In the beginning of our exploration of Evansville, we learned a little bit about that this boutique city of approximately 121,000 denizens that sits in a little nook where southwest Indiana meets southeast Illinois and northwest Kentucky. Chock full of fun and interesting cultural sites, family entities, culinary delights and other diverse offerings, there is a great deal to enjoy.


Like many cities across the United States, the Native Americans played a major role in its early history. In Evansville, this is evidenced by the Angel Mounds State Historic Site, nationally recognized as one of the best preserved prehistoric Native American sites in the country.

From approximately 1100 to 1450 A. D., Angel Mounds was occupied by the Middle Mississippian people, an American Indian culture believed to have begun in 800 A. D. During that time, it is estimated that anywhere from 1,000 to 3,000 of them lived here, sustained by crops they grew in the rich soil, wild animals and plants that all took advantage of the Ohio River environment.

The name itself has nothing to do with the peoples who lived here, rather, it was named after an early white settler family that arrived years after the Mississippian people had left.

Because Angel Mounds is an active archeological site, new artifacts and theories on why they existed here and how they lived are continually unearthed. Nevertheless, one can get a good grasp of their life by starting their exploration in the Visitors Center building, chock full of exhibit stations, interactive displays and many of the millions of artifacts that have been found to date.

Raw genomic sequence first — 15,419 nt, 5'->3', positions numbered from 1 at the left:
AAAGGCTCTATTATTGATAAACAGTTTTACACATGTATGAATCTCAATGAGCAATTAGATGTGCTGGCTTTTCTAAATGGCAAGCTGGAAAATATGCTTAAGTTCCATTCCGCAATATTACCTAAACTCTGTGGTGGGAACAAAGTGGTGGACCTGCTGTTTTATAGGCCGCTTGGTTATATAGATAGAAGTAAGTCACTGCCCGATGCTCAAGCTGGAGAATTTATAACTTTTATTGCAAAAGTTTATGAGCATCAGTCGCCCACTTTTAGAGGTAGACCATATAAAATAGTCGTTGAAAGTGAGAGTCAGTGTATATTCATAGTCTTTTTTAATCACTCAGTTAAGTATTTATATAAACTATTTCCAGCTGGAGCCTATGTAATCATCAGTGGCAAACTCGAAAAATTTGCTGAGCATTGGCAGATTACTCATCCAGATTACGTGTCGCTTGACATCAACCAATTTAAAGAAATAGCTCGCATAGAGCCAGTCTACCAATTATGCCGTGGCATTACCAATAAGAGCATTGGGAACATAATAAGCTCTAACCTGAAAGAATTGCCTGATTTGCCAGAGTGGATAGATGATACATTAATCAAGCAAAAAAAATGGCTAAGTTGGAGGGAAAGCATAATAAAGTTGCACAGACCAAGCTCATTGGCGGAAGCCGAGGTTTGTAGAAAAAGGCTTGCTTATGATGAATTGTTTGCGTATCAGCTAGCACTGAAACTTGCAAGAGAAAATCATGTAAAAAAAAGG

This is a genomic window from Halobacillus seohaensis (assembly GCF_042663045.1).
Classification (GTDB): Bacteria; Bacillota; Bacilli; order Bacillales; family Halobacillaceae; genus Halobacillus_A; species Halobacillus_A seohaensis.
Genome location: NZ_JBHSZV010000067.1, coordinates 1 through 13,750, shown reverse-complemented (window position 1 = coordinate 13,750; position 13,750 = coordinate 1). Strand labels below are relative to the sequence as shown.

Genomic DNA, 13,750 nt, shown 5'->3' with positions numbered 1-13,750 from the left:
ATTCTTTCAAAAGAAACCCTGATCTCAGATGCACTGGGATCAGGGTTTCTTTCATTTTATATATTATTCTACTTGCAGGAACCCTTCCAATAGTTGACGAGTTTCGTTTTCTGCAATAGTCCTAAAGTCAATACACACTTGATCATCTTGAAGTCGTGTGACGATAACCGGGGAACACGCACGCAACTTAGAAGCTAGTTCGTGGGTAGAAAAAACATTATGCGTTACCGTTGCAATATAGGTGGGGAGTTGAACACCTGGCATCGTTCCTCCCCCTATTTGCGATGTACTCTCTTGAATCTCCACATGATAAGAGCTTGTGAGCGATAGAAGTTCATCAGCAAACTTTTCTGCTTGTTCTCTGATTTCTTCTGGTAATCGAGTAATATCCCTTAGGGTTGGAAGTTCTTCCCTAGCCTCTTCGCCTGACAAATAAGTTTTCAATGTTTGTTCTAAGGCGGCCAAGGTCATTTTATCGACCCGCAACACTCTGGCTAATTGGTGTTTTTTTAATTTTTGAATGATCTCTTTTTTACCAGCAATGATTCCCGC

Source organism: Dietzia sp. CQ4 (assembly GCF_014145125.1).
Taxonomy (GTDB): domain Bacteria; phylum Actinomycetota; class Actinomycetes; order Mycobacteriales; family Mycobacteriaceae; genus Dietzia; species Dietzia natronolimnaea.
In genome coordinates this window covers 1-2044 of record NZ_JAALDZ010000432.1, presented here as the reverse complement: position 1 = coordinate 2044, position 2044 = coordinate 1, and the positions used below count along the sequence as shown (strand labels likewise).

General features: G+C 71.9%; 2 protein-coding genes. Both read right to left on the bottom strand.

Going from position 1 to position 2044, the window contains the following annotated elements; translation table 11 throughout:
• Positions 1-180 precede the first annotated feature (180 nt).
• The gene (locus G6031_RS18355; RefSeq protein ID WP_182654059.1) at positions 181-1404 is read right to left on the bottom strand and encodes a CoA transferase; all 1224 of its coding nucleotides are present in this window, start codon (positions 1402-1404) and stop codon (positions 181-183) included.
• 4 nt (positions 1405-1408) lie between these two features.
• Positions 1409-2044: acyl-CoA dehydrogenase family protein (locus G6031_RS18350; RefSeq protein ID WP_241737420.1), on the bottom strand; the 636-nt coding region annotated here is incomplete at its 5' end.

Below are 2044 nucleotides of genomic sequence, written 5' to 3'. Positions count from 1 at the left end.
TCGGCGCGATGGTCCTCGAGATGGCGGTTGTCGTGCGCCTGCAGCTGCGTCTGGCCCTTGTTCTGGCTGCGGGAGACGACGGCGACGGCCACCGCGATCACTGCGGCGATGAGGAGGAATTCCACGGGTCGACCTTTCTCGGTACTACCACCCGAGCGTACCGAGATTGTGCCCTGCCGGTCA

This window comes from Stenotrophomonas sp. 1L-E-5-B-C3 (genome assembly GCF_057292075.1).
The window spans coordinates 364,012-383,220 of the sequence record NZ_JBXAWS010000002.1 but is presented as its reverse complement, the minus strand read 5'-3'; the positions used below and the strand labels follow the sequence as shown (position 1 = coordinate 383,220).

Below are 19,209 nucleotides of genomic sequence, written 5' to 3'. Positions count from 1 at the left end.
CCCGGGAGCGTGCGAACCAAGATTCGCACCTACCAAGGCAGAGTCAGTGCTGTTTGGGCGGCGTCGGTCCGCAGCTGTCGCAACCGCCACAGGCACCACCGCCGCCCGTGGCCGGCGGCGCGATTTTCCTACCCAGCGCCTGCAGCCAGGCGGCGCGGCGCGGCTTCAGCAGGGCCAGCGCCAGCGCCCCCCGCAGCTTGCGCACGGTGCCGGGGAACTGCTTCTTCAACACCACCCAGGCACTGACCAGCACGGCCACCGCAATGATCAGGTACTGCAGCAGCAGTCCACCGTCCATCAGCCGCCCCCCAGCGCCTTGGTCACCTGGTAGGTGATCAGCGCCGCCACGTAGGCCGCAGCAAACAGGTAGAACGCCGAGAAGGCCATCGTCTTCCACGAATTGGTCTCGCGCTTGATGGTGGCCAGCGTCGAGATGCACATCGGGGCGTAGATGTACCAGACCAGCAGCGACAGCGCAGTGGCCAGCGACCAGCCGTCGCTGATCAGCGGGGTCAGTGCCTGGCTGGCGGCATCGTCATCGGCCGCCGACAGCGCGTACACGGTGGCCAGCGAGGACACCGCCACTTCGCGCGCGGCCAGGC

On the grounds, you will find 11 mounds-one of them noted as the 10th largest in the country at 600 feet long, 400 feet wide and 45 feet high, where the chief would have lived-a temple, reconstructed winter house, a portion of the stockade wall that once surrounded the village, summer houses and more.

Unlike many Native American land areas, its people were not displaced or massacred by later explorers or settlers. In fact, the reason the Middle Mississippian people abandoned the area is largely unknown, but what remains is a fascinating look into some of this country’s first inhabitants. (812) 853-3956,


If you like to utilize public entities located in classic architectural structures, you will enjoy the Willard Library. A true city icon, the library possesses a fascinating history. First, it is named after its founder, Willard Carpenter, described as an eccentric, cantankerous, miserly robber baron and staunch abolitionist who nonetheless had a strong penchant for education and was intent on sharing that through books in a public library. It’s important to note that in his day and time-the late 1800s-most libraries were private and only the wealthy had access.

The structure is amazing. Built in the Victorian style and with 15,000 square feet of space, soaring 22-foot ceilings and 20-foot doors, intricate woodwork detailing, beautiful stained glass windows and other original attributes, it is the oldest public library building in Indiana. Additionally, it is home to the third finest genealogy and local history library in the state, and possesses one of the strongest collections in the Midwest.